Then I stopped. It's June. It's supposed to feel like summer. Okay, technically summer doesn't start for a couple of weeks, and the pool is still darned chilly. But. It's June. I looked around the yard. Rhodedendrons blooming. That's summery. Irises, check.

And there's a flowerbed beside the retaining wall we replaced last year that's starting to look pretty colorful. There's a bit of a story there...when I bought the house in 2002, the retaining wall was concrete, and had a slight but definite tilt. The house inspector pointed it out to me and said sooner or later, it would need to be replaced. In subsequent years, the wall leaned a little more each year, until last fall it hit about 7 degrees off vertical, and a few small chunks fell out. We decided that its time had come and had the wall replaced last year. It left a big area dug up and rather then reseed with grass, my husband suggested planting wildflowers.

He's a big fan of wildflowers, in large part because he keeps hoping they'll completely take over and we'll no longer have to mow. (I haven't the heart to disillusion him. Besides, I like flowers.) So last year on vacation in Colorado, I found interesting-looking packets of Colorado wildflower seeds in a Gifte Shoppe. We planted them as soon as the ground thawed in the spring, and they're doing pretty well. We also put in a flat of violas from the farm stand, already in bloom. (I wanted the area to look more like a flowerbed in progress, and less like a bed of weeds until the wildflowers started blooming.) The violas turned out to be an outstanding choice--they've been blooming for about six weeks and are putting up new buds. And now we're seeing the wildflowers start to come in, and I'm entirely charmed.

The bright blue ones are probably my favorite, but I like the cheery orange and yellow-whites as well. There are tiny white flowers so delicate you have to look closely to see them. The big clumps of color are the violas, but the pale lavender blooms with a tinge of darker purple at the centers are wildflowers. And there are a couple of varieties that haven't started to bud yet- we're curious to see what those will look like. (Now I'm wishing I'd written down what seeds were supposed to be in the packet!) But they definitely look summery.

In fiber news, I've just finished a pair of Checkerboard Mittens, from Fox and Geese and Fences by Robin Hansen. One feature I thought was very clever--a frequent problem with square colorwork patterns is they tend to contract into vertical ridges. But this pattern takes that characteristic and makes it a design feature. The inside of the mitten has a smooth surface of short floats, which trap a layer of air between the vertical ridges of the checkerboard. I expect it to add substantially to the insulating power of the mitten.
checkerboard mittens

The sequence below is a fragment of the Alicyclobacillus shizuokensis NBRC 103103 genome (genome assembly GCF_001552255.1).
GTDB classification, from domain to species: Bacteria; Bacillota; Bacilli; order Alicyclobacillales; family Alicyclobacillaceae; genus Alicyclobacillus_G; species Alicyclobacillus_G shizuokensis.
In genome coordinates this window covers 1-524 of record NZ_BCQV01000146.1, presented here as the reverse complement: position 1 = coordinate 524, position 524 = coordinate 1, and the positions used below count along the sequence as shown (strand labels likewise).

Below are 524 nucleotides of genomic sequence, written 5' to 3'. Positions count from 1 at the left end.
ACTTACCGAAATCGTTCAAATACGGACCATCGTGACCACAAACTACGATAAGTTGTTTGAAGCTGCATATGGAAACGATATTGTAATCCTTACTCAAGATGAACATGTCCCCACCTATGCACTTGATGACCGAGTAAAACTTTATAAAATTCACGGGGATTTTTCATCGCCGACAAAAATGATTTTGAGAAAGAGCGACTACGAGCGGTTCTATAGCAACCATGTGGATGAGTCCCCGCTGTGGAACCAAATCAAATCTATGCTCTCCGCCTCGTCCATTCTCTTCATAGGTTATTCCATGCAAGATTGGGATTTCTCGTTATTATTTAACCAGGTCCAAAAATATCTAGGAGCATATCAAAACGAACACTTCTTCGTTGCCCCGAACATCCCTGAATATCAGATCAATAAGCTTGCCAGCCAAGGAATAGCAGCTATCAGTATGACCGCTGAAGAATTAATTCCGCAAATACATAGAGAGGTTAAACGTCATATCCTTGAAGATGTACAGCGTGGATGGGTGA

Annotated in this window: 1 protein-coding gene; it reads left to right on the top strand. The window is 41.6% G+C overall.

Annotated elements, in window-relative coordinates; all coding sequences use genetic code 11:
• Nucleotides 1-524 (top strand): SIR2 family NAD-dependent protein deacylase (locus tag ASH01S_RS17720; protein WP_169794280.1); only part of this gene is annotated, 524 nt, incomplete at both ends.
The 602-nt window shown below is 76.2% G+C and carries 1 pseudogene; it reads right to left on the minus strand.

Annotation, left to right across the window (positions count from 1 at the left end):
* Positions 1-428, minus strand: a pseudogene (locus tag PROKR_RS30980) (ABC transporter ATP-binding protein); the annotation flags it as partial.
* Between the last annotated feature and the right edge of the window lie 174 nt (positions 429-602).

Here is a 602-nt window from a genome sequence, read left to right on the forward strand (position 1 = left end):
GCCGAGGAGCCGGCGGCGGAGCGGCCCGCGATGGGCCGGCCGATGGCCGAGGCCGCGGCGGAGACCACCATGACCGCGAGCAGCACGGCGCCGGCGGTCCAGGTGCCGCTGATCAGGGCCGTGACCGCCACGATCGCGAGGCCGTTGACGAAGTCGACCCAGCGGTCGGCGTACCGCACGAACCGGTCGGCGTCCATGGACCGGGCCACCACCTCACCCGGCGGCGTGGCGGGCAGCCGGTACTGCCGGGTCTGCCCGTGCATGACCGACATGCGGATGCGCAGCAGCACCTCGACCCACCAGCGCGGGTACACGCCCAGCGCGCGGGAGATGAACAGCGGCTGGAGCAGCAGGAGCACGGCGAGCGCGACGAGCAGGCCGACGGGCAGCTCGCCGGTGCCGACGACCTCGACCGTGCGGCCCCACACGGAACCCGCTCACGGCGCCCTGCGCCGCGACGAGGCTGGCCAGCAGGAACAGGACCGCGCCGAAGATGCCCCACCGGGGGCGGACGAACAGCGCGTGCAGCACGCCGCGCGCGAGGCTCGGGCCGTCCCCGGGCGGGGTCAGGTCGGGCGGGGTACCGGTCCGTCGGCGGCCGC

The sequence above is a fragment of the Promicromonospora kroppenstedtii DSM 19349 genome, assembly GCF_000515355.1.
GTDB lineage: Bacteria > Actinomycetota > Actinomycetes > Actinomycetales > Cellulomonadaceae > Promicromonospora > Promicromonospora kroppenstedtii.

And here's the inside, which I though looked kind of cool.
inside of checkerboard mittens

So now I'm debating whether to make a hat to go with the blue Spruce mittens, or to go for the trifecta and make a pair of Sawtooth mittens from the Hanson book. Because nothing says 'summer' like mittens....

Monday, June 1, 2009

Some Dastard Has Stolen May

Really. I mean, I look back, and I can account for most of the individual days, but an entire month? No way. The whole thing is a blur. Fortunately I have a suspect. See, the early part of May was spent frantically preparing to go on vacation. Add extra hours of work- and extra hours commuting because when I'm off schedule I hit the peak hours of commuter traffic. Yeah, that can account for a lot of lost time. And then I got back from vacation. And there was the catching up period. So, I don't have it pinned down to a specific person yet, but I'm quite sure that whoever stole May? Works for my employers.

The vacation, however, was completely worth it. We went to London and walked.
St Saviour's Dock on the South Bank
St Saviour's Dock on the South Bank

We went to Oxford, and my husband's cousin took us punting on the river.
Willows with John Constable clouds

We went to Cambridge, and viewed colleges.
King's College Cambridge
King's College Cambridge

We went out to Richmond Park.
Richmond Park

Did you know that the Thames Valley from Richmond is a protected view?
Thames Valley
I can totally see why. Gorgeous.

If you'd like to see more of the trip, there's a slideshow of photographs. I'm still working on the trip diary (also known as the meal-by-meal account). Writing it after the fact is kind of contrary to the concept of 'diary' but it turns out that if the computer crashes in the middle of your PDA synch, you can lose the file being transmitted from both devices. It's a rule of nature that when this incredibly rare error occurs, it will happen to the file you most wanted not to lose. It is possible that there was some extremely bad language uttered on this occasion. (Sorry, Mom.) It'll probably take me another couple of days to finish recreating it.

There was time spent on planes, trains and waiting in restaurants, so of course there was knitting:
Primavera socks, in Online Summersock Cotton. A lovely pattern, and the socks are very comfy. I did wind up adding an additional pattern repeat around the foot, and two around the ankle to accomodate my largish feet.
Primavera socks

And of course time marches inexorably on, so there have been other projects started...but more on that later. I woke up this morning to find it's June, and I'm determined to keep both eyes firmly on it. They're not getting this one too!